The most accessible thing about Slip is Lister-Jones’ commitment to Mae’s journey and her flaws. So often, women’s sexuality is portrayed in one of two archetypes. The Madonna figure, virginal, repressed, and sweet, or the whore with unbridled desire and shameful lust. Women are far more complex than that, and our sexuality has had plenty of ink spilled about it but rarely has anything captured it in all its gloriousness. Lister-Jones explained, “portrayal of women’s sexuality is quite fraught. Women’s pleasure is especially threatening”. She wanted to change that and “give viewers a different way of looking at it.” She credits her upbringing for making her aware of how women are perceived, especially in cinema.
Roku’s Slip is a wry, respectful, and raunchy look inside a woman’s mind, and Mae’s honesty rings true. Lister-Jones said she wanted to “turn people on and still be about women’s embodiment and their agency over their own desire.” She chose each shot carefully to lend the series a “less voyeuristic gaze.” Slip is about this specific woman and her path to enlightenment, and the carefully crafted story and choreographed shots keep the focus on Mae while giving us access to her mind and heart. It is a raw and real look at women’s thoughts and feelings. That crystalline focus and authenticity make Mae an everywoman that we can all connect with.
Acting as showrunner, creator, writer, director, and star, she wore many hats and was very vulnerable. She applauds her entire crew, including the helpful intimacy coordinator. They provided a “safe place to be that vulnerable” in front of and behind the camera. With a show so much about sex, Slip doesn’t ever feel exploitative. Despite Mae’s orgasm being the catalyst for each slip in and out of realities, there are no overblown melodramatic sex scenes. It’s all natural, making it even sexier and more relatable. Each encounter is different as we and ultimately Mae brings “whatever baggage we are to sexual intimacy.” One size doesn’t fit all in sex or in the world of Slip and Lister-Jones’s Mae has to realize she has had the answers all along.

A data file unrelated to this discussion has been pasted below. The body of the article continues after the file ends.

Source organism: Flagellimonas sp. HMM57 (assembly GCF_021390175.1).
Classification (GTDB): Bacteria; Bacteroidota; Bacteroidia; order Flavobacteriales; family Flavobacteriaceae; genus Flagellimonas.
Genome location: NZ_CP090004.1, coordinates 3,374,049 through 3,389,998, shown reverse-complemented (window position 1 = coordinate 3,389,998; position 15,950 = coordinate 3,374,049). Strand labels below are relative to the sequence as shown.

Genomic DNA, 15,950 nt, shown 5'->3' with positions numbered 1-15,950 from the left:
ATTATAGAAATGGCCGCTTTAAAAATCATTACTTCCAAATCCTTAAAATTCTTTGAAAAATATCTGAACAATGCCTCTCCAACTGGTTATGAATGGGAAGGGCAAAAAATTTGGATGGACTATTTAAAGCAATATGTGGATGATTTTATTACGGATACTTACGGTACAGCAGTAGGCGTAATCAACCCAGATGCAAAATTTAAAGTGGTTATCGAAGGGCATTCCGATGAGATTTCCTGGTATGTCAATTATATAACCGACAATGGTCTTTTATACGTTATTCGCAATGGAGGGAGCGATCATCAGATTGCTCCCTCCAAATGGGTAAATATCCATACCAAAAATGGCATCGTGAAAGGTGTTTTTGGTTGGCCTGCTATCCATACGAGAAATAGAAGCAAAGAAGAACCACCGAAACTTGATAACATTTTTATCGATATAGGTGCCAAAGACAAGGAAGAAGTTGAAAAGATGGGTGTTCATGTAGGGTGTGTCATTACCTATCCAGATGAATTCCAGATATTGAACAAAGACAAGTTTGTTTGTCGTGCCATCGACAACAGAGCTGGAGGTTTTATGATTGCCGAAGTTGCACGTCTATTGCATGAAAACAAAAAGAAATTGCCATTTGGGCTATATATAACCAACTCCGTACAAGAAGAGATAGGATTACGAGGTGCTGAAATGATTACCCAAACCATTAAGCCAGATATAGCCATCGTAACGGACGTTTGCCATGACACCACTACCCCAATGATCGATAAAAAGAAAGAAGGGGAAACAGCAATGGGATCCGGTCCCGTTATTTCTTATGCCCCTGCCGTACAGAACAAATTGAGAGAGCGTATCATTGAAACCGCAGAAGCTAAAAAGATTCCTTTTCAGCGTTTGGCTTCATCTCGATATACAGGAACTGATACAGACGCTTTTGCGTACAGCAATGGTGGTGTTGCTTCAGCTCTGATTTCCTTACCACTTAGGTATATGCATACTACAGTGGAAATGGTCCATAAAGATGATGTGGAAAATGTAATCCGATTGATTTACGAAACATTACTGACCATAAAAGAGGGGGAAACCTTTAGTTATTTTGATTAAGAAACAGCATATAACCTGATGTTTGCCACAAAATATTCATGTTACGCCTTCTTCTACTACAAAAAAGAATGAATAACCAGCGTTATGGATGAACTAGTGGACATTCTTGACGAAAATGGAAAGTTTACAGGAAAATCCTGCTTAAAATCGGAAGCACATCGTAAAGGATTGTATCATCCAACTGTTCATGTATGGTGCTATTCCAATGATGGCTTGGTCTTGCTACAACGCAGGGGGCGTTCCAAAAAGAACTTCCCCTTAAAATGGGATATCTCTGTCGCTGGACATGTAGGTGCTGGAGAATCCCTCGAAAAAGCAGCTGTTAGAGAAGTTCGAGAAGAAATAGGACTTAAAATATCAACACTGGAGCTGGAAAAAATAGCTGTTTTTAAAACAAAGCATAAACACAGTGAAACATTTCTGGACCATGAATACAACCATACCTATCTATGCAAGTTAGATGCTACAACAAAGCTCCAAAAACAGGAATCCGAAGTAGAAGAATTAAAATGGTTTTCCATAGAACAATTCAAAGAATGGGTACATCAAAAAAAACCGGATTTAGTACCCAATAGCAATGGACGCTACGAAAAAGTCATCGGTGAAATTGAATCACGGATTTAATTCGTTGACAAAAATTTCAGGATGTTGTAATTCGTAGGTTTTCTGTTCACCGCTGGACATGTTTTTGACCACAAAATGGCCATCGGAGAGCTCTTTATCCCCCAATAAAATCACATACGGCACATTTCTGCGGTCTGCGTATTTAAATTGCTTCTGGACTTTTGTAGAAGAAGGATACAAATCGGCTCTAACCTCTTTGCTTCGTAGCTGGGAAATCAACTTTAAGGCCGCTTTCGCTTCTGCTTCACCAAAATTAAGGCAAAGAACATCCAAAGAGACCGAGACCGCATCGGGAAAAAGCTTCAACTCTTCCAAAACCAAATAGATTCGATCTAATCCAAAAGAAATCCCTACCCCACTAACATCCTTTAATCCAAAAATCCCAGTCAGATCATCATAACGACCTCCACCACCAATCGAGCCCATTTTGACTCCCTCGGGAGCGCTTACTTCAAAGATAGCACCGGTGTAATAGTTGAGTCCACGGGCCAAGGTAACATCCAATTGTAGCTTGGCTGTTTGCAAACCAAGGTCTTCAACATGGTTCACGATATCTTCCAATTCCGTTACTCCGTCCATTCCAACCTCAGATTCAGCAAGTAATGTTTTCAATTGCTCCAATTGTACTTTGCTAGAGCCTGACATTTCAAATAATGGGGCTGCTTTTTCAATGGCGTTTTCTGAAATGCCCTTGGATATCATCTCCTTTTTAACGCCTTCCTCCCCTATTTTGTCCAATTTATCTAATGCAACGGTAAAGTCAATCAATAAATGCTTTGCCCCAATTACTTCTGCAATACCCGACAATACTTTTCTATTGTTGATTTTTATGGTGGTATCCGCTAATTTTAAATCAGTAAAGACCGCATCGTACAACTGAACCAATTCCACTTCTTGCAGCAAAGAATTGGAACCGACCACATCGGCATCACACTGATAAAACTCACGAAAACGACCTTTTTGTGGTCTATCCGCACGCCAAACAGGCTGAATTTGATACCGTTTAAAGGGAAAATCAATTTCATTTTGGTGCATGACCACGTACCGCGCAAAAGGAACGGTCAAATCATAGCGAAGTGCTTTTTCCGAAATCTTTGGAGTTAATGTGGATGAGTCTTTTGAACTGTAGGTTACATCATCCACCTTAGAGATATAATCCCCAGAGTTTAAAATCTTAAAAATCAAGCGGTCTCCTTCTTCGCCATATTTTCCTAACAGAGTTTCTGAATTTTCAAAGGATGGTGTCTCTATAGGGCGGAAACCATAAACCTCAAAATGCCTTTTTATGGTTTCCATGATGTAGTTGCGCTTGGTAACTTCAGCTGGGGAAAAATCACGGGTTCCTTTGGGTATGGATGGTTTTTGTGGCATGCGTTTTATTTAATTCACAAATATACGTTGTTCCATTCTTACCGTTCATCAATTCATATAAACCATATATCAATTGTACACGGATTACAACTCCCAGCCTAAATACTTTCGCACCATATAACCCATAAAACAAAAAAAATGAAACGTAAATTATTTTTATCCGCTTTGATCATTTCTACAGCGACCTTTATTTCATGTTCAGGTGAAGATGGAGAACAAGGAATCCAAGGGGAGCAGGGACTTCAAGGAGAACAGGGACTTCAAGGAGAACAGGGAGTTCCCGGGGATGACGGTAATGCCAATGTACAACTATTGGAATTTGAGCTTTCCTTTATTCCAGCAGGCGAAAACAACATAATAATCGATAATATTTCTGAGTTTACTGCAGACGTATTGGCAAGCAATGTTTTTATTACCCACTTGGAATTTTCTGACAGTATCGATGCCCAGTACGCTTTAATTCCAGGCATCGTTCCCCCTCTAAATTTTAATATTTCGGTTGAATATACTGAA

She further explained that women and storytelling often have a “hyper-focus on romantic relationships” that is misguided. She continues, “Other forms are equally if not more potent and powerful.” It was vital for her to “pay homage to the anchors that friendships especially for women serve us.” Mae’s wonderful best friend Gina, played brilliantly by Tymika Tafari, is a constant in Mae’s ever-changing landscape, providing support, humor, wisdom, and ultimately love. Part of Mae’s journey is to realize how important that is.
The immensely entertaining and highly binge-able series is an easy watch. Step inside Mae’s many worlds and laugh, cry, and get turned on with her. It is the kind of series that surprises you with its perfectly timed humor and unexpected life truth. Slip is available right now on the Roku Channel for free. It’s a run, don’t walk show that will have you looking at your life and your partners in life with fresh eyes. It would make a great date night or binge with friends. You can read our full review from SXSW here.
As the Managing Editor for Signal Horizon, I love watching and writing about genre entertainment. I grew up with old-school slashers, but my real passion is television and all things weird and ambiguous. My work can be found here and Travel Weird, where I am the Editor in Chief.